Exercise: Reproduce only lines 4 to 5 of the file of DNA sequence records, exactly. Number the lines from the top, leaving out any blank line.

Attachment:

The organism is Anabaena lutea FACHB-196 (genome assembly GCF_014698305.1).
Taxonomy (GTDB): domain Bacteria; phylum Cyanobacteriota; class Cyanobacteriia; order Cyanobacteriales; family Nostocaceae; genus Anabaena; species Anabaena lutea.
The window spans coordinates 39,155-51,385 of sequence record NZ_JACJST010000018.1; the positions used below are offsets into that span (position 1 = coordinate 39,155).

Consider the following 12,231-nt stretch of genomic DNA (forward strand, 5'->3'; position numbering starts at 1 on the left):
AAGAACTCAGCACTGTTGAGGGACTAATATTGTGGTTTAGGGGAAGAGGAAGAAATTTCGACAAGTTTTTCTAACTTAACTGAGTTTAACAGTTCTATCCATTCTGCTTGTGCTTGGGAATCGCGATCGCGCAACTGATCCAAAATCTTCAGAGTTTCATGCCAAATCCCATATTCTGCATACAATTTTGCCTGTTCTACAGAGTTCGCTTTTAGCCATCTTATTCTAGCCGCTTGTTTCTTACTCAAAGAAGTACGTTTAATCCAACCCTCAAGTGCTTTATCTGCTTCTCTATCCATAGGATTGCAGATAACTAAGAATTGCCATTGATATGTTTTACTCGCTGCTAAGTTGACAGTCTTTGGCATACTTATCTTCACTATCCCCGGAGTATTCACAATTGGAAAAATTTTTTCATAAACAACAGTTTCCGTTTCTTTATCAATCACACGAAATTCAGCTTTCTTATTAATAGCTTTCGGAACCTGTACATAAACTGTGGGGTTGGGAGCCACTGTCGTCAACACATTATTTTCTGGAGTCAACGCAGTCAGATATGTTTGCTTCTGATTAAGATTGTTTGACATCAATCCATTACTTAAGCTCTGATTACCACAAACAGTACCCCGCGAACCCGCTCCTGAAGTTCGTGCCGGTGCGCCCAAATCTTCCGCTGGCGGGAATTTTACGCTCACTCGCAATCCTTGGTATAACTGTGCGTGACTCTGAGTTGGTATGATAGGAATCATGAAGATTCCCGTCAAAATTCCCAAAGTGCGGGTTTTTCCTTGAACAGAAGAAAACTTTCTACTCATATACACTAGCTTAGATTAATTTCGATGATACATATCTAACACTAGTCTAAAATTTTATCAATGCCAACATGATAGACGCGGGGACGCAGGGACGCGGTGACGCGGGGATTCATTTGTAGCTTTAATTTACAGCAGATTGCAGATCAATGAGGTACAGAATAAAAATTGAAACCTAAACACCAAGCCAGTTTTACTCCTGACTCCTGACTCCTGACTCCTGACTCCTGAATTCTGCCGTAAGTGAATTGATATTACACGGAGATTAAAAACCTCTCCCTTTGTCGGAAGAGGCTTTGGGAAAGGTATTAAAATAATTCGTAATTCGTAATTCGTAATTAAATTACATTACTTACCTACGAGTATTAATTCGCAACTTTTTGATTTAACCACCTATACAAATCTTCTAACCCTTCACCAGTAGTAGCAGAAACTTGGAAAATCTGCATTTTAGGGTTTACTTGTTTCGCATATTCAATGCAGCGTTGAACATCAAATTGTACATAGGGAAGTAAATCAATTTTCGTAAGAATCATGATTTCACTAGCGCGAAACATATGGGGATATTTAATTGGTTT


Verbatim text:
Consider the following 12,231-nt stretch of genomic DNA (forward strand, 5'->3'; position numbering starts at 1 on the left):
AAGAACTCAGCACTGTTGAGGGACTAATATTGTGGTTTAGGGGAAGAGGAAGAAATTTCGACAAGTTTTTCTAACTTAACTGAGTTTAACAGTTCTATCCATTCTGCTTGTGCTTGGGAATCGCGATCGCGCAACTGATCCAAAATCTTCAGAGTTTCATGCCAAATCCCATATTCTGCATACAATTTTGCCTGTTCTACAGAGTTCGCTTTTAGCCATCTTATTCTAGCCGCTTGTTTCTTACTCAAAGAAGTACGTTTAATCCAACCCTCAAGTGCTTTATCTGCTTCTCTATCCATAGGATTGCAGATAACTAAGAATTGCCATTGATATGTTTTACTCGCTGCTAAGTTGACAGTCTTTGGCATACTTATCTTCACTATCCCCGGAGTATTCACAATTGGAAAAATTTTTTCATAAACAACAGTTTCCGTTTCTTTATCAATCACACGAAATTCAGCTTTCTTATTAATAGCTTTCGGAACCTGTACATAAACTGTGGGGTTGGGAGCCACTGTCGTCAACACATTATTTTCTGGAGTCAACGCAGTCAGATATGTTTGCTTCTGATTAAGATTGTTTGACATCAATCCATTACTTAAGCTCTGATTACCACAAACAGTACCCCGCGAACCCGCTCCTGAAGTTCGTGCCGGTGCGCCCAAATCTTCCGCTGGCGGGAATTTTACGCTCACTCGCAATCCTTGGTATAACTGTGCGTGACTCTGAGTTGGTATGATAGGAATCATGAAGATTCCCGTCAAAATTCCCAAAGTGCGGGTTTTTCCTTGAACAGAAGAAAACTTTCTACTCATATACACTAGCTTAGATTAATTTCGATGATACATATCTAACACTAGTCTAAAATTTTATCAATGCCAACATGATAGACGCGGGGACGCAGGGACGCGGTGACGCGGGGATTCATTTGTAGCTTTAATTTACAGCAGATTGCAGATCAATGAGGTACAGAATAAAAATTGAAACCTAAACACCAAGCCAGTTTTACTCCTGACTCCTGACTCCTGACTCCTGACTCCTGAATTCTGCCGTAAGTGAATTGATATTACACGGAGATTAAAAACCTCTCCCTTTGTCGGAAGAGGCTTTGGGAAAGGTATTAAAATAATTCGTAATTCGTAATTCGTAATTAAATTACATTACTTACCTACGAGTATTAATTCGCAACTTTTTGATTTAACCACCTATACAAATCTTCTAACCCTTCACCAGTAGTAGCAGAAACTTGGAAAATCTGCATTTTAGGGTTTACTTGTTTCGCATATTCAATGCAGCGTTGAACATCAAATTGTACATAGGGAAGTAAATCAATTTTCGTAAGAATCATGATTTCACTAGCGCGAAACATATGGGGATATTTAATTGGTTT